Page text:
August 10th in Economy, Shipping by .

A Glance at US Imports / Exports in 2011

Imports at top U.S. container ports will lag last summer’s totals before posting year-over-year gains when the peak season for holiday imports kicks in this fall, according to a monthly forecast co-sponsored by the National Retail Federation.

Growth in containerized imports slowed to 4 percent in the second quarter after rising 9 percent in the first three months of 2011
During the first half of the year, containerized imports rose 6.3 percent to 8.36 million 20-foot-equivalent units.

“The economy continues to face challenges, …

Imports at top U.S. container ports will lag last summer’s totals before posting year-over-year gains when the peak season for holiday imports kicks in this fall, according to a monthly forecast co-sponsored by the National Retail Federation.

Growth in containerized imports slowed to 4 percent in the second quarter after rising 9 percent in the first three months of 2011
During the first half of the year, containerized imports rose 6.3 percent to 8.36 million 20-foot-equivalent units.

“The economy continues to face challenges, but job growth has been stedy and retailers have been adding jobs themselves as sales improve.

While cargo volume is expected to increase through this fall’s holiday shipping cycle, Hackett Associates founder Ben Hackett said a number of key economic indicators are raising concerns about future cargo growth.

“Industrial production in China is weak, bulk commodity imports are declining and ports are beginning to report reduced export volumes,” said Ben Hackett, founder of Hackett Associates. “In the U.S., we have lower private consumption, lower government expenditure and lower indices like the purchasing managers’ index. This is cause for concern because it could lead to lower growth of trade volumes.”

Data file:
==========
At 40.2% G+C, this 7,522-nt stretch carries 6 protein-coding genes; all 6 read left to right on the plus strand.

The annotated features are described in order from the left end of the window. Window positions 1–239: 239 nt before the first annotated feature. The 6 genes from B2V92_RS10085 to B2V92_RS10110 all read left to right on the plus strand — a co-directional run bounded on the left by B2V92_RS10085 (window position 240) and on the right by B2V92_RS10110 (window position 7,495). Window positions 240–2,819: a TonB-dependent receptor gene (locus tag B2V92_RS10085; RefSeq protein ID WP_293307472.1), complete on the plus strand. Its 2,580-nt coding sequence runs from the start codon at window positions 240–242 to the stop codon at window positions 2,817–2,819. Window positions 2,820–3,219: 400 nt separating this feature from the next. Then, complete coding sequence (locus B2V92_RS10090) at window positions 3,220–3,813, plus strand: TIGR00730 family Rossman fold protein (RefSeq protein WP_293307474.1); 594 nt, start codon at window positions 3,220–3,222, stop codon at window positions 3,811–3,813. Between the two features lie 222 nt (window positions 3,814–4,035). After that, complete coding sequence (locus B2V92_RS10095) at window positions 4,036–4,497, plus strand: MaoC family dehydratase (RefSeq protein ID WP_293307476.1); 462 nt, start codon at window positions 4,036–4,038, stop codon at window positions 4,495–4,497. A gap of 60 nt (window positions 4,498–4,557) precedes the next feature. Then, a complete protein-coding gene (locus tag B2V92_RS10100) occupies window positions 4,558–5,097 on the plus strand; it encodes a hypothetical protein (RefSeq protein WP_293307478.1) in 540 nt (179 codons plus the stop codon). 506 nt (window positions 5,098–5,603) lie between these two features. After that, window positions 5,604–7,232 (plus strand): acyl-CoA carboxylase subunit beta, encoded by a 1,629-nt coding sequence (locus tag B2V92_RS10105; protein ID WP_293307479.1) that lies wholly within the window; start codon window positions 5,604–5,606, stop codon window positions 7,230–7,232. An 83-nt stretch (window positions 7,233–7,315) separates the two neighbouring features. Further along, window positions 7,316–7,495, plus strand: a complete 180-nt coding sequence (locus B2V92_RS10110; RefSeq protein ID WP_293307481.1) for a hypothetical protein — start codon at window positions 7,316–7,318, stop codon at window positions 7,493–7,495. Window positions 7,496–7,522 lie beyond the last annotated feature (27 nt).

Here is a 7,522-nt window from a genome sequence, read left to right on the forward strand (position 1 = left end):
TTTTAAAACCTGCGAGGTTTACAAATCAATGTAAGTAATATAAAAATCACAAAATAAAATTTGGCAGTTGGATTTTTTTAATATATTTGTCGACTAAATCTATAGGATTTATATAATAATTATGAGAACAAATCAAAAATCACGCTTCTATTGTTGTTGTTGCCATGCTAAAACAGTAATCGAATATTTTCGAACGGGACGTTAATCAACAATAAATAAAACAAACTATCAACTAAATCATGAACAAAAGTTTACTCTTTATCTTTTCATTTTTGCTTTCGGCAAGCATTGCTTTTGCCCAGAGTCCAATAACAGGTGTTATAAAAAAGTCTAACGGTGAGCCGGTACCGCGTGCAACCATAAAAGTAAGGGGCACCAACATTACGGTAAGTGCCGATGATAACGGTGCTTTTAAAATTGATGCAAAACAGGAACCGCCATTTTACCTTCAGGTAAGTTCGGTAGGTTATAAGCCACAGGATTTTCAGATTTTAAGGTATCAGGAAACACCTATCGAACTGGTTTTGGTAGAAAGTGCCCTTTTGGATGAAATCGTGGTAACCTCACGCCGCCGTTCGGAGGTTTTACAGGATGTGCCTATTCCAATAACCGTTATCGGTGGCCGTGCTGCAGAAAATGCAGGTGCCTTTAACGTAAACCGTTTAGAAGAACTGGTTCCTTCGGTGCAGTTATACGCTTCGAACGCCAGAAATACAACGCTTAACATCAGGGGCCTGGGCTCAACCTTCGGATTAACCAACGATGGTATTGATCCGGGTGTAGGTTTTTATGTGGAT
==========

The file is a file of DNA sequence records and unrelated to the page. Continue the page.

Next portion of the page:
U.S. ports followed by Global Port Tracker handled 1.25 million 20-foot-equivalent units in June, the latest month for which numbers are available. That was down 2.6 percent from May and 5 percent from June 2010.

Auto parts posted a 28 percent increase in the first half of 2011. Tire imports increased 22 percent. Auto parts and tires were up sharply early in the year and rose after Japan’s March 11 earthquake and tsunami as companies accelerated orders to avoid supply chain disruptions.

China accounted for nearly 3.9 million TEUs, or 46.5 percent of all containerized imports arriving at U.S. ports during the first half of 2011. South Korea was a distant second with 336,706 TEUs, or 4 percent of the total. Japan, Taiwan and Germany rounded out the top five.

Containerized imports from China rose 5 percent this year through June. South Korea’s shipments were up 9 percent, boosted by auto parts. Containerized imports from Germany were up 18 percent, largely due to increased shipments of auto parts.

One Comment

  • Steven Hansen
    January 22, 2012

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